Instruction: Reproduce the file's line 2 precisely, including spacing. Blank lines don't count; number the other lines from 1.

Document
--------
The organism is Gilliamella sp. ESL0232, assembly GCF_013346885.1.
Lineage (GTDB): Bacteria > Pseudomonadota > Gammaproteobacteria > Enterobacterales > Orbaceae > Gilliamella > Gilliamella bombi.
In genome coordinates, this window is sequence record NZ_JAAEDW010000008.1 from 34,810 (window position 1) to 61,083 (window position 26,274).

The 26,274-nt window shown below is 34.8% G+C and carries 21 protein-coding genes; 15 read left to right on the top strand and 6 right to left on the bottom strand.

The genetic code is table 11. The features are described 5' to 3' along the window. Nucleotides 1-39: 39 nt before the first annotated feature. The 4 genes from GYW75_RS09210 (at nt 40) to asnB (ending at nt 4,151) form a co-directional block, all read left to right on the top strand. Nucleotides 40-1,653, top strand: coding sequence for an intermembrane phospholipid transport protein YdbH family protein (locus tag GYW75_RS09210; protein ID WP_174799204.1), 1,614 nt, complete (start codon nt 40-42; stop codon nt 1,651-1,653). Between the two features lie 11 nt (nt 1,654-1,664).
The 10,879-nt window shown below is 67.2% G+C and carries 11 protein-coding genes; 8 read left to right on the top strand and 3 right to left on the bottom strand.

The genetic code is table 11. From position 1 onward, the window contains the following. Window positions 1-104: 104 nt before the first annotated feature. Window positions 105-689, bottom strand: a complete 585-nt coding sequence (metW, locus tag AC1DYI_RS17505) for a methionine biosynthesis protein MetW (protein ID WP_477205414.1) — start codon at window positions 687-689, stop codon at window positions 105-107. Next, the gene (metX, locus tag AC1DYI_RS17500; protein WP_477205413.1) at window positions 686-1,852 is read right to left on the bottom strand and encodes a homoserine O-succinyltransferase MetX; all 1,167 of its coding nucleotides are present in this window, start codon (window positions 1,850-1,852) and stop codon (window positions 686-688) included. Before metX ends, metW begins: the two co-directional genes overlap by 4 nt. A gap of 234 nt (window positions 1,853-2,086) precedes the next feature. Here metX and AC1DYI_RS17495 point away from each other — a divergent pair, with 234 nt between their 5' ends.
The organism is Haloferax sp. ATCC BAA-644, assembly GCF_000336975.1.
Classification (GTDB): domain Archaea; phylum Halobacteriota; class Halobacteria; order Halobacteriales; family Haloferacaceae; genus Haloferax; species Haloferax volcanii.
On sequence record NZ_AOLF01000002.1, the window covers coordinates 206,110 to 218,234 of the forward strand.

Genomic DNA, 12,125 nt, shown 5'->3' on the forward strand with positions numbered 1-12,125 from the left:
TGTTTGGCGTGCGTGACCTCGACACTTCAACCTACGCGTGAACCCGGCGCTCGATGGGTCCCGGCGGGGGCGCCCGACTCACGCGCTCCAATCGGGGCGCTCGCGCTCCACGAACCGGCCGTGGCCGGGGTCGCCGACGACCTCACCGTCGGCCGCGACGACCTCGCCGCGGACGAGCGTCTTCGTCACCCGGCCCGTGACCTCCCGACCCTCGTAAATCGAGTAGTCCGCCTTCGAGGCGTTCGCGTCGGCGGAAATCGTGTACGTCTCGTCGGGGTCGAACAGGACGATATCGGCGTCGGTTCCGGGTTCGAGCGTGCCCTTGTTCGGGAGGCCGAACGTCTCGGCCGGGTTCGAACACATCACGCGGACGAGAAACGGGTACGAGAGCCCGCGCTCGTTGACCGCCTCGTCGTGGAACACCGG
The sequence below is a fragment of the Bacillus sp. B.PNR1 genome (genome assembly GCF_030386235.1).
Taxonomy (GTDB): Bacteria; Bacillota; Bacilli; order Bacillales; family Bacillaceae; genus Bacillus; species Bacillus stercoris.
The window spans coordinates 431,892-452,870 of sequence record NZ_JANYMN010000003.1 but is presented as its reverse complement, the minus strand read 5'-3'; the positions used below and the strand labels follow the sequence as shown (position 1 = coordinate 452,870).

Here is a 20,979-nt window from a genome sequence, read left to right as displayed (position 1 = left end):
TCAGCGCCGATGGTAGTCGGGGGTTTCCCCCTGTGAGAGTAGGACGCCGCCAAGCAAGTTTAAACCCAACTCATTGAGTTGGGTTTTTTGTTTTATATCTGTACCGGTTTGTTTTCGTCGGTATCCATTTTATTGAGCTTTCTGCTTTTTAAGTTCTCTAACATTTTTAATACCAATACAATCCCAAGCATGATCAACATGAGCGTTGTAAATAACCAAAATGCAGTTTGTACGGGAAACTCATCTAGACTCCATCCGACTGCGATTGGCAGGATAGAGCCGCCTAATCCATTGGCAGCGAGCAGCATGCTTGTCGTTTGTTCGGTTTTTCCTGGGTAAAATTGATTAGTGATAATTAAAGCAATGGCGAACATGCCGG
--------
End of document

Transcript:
Lineage (GTDB): Bacteria > Pseudomonadota > Gammaproteobacteria > Enterobacterales > Orbaceae > Gilliamella > Gilliamella bombi.